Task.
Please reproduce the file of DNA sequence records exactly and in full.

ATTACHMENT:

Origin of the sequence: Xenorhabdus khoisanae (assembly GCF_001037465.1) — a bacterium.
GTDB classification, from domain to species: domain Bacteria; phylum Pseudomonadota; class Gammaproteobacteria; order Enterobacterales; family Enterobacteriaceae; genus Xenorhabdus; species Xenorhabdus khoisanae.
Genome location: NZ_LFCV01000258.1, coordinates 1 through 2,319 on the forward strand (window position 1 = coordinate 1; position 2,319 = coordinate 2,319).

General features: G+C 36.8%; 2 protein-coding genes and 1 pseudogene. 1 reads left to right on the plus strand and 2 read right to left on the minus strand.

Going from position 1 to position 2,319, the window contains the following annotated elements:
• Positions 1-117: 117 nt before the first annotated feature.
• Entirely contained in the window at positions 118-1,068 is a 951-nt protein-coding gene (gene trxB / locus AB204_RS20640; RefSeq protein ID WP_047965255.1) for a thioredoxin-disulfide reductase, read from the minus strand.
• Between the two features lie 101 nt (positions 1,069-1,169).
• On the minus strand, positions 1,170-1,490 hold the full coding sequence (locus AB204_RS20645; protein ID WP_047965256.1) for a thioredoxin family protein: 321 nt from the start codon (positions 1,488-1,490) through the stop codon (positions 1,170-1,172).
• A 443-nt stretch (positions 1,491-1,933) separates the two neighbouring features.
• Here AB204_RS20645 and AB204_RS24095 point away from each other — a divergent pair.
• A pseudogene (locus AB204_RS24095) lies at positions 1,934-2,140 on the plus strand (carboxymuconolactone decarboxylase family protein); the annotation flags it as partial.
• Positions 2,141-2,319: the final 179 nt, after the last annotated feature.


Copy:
Origin of the sequence: Xenorhabdus khoisanae (assembly GCF_001037465.1) — a bacterium.
GTDB classification, from domain to species: domain Bacteria; phylum Pseudomonadota; class Gammaproteobacteria; order Enterobacterales; family Enterobacteriaceae; genus Xenorhabdus; species Xenorhabdus khoisanae.
Genome location: NZ_LFCV01000258.1, coordinates 1 through 2,319 on the forward strand (window position 1 = coordinate 1; position 2,319 = coordinate 2,319).

General features: G+C 36.8%; 2 protein-coding genes and 1 pseudogene. 1 reads left to right on the plus strand and 2 read right to left on the minus strand.

Going from position 1 to position 2,319, the window contains the following annotated elements:
• Positions 1-117: 117 nt before the first annotated feature.
• Entirely contained in the window at positions 118-1,068 is a 951-nt protein-coding gene (gene trxB / locus AB204_RS20640; RefSeq protein ID WP_047965255.1) for a thioredoxin-disulfide reductase, read from the minus strand.
• Between the two features lie 101 nt (positions 1,069-1,169).
• On the minus strand, positions 1,170-1,490 hold the full coding sequence (locus AB204_RS20645; protein ID WP_047965256.1) for a thioredoxin family protein: 321 nt from the start codon (positions 1,488-1,490) through the stop codon (positions 1,170-1,172).
• A 443-nt stretch (positions 1,491-1,933) separates the two neighbouring features.
• Here AB204_RS20645 and AB204_RS24095 point away from each other — a divergent pair.
• A pseudogene (locus AB204_RS24095) lies at positions 1,934-2,140 on the plus strand (carboxymuconolactone decarboxylase family protein); the annotation flags it as partial.
• Positions 2,141-2,319: the final 179 nt, after the last annotated feature.